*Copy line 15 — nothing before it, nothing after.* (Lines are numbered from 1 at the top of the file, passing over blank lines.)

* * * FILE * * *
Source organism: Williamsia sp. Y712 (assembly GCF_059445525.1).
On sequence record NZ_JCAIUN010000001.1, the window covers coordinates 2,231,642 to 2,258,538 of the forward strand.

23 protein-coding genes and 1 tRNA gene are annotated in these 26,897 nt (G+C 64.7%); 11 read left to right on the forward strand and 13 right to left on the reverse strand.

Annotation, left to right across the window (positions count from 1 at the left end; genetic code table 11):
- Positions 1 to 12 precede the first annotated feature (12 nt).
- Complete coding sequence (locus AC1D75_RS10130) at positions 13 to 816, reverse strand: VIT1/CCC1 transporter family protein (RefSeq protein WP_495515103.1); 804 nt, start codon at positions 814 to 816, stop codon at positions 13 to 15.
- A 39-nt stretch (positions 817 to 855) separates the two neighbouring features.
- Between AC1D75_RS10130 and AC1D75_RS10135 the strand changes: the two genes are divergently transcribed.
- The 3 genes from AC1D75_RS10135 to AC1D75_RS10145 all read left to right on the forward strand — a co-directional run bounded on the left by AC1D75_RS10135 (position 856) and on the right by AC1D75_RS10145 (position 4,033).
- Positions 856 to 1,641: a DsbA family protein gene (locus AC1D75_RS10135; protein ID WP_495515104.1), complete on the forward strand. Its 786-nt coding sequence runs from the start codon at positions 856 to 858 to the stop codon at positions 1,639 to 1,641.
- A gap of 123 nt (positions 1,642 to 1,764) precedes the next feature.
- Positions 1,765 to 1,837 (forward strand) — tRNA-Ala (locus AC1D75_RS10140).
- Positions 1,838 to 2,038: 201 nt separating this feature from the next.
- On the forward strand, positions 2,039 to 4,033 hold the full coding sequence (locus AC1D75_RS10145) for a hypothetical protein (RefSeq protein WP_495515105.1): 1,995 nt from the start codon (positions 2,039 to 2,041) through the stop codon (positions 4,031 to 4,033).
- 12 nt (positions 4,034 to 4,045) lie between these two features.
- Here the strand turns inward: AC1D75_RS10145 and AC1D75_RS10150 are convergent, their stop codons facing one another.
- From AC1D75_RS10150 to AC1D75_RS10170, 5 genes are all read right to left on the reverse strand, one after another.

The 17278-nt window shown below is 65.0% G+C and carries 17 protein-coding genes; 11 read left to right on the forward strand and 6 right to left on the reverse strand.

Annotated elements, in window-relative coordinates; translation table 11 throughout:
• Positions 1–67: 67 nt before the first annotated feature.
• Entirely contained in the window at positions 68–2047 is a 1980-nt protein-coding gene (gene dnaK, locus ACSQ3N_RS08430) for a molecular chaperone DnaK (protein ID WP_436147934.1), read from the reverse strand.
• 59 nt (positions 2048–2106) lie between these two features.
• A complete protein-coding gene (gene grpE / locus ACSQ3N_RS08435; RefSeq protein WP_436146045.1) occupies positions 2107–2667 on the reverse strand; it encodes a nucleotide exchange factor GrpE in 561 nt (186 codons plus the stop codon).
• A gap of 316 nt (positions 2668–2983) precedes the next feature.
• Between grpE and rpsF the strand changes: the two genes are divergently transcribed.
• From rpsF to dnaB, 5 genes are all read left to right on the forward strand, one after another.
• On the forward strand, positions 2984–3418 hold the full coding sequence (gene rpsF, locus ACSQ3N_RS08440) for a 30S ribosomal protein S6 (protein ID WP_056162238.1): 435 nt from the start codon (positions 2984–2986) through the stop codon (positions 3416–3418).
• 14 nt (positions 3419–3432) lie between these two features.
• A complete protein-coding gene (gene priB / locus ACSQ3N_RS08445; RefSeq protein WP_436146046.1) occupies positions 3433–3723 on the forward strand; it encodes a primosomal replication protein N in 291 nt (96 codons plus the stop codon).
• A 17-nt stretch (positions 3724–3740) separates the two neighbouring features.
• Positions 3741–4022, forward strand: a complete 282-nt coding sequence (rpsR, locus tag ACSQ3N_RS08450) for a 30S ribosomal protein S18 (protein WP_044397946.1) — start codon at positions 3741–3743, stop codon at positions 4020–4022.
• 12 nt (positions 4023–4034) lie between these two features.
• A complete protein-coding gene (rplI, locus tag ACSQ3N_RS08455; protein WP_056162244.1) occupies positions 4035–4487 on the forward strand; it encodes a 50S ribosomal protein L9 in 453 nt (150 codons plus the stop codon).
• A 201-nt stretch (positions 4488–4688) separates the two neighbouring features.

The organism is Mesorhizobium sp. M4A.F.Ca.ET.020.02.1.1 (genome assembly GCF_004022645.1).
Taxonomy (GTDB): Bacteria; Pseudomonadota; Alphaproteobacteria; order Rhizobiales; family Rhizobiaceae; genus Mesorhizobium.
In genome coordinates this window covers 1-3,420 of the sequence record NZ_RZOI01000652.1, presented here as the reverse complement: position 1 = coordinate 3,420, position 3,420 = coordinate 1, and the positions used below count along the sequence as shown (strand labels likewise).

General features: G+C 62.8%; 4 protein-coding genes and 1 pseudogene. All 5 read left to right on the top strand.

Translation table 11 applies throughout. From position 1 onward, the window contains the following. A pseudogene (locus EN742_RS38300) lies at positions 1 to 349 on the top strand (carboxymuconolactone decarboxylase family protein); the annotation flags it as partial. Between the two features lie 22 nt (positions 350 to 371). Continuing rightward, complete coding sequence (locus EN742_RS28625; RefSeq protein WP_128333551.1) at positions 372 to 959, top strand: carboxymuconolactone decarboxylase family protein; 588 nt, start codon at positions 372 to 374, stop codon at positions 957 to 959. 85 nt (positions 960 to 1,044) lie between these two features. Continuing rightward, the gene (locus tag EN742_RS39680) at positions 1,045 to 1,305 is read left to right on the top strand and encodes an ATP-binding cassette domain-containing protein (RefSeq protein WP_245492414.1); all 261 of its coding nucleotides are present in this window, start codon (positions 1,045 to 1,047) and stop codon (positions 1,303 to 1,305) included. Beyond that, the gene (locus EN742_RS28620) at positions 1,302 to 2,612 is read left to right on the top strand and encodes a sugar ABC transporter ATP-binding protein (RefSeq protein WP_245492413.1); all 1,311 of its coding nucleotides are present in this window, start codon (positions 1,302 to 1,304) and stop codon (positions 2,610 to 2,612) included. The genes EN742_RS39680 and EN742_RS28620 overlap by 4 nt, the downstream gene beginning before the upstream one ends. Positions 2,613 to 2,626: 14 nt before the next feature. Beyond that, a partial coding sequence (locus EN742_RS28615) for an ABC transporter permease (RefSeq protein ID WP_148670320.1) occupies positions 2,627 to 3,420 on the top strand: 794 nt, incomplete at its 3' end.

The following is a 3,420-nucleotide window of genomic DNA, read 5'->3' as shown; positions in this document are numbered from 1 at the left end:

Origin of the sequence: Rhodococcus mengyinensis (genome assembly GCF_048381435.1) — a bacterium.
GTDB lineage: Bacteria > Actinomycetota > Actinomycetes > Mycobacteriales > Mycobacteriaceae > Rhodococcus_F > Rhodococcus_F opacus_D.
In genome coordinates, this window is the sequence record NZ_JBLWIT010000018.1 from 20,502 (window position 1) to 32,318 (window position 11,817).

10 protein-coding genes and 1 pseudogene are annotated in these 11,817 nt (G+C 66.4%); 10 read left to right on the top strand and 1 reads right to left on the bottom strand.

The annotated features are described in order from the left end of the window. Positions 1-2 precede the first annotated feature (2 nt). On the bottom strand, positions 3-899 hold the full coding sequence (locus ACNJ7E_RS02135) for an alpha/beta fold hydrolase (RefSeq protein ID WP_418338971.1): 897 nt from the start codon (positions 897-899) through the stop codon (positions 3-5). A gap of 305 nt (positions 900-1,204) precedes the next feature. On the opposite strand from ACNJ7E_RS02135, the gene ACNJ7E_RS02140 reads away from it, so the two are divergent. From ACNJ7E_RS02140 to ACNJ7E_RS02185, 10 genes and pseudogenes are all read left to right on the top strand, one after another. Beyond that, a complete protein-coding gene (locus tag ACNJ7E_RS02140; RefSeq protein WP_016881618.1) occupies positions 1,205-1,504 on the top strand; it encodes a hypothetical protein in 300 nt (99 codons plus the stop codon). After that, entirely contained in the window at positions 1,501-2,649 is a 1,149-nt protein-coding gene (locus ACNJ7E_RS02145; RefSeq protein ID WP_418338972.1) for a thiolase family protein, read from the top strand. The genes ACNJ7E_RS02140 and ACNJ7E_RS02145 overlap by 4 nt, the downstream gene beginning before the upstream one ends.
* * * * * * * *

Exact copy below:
- 12 nt (positions 4,034 to 4,045) lie between these two features.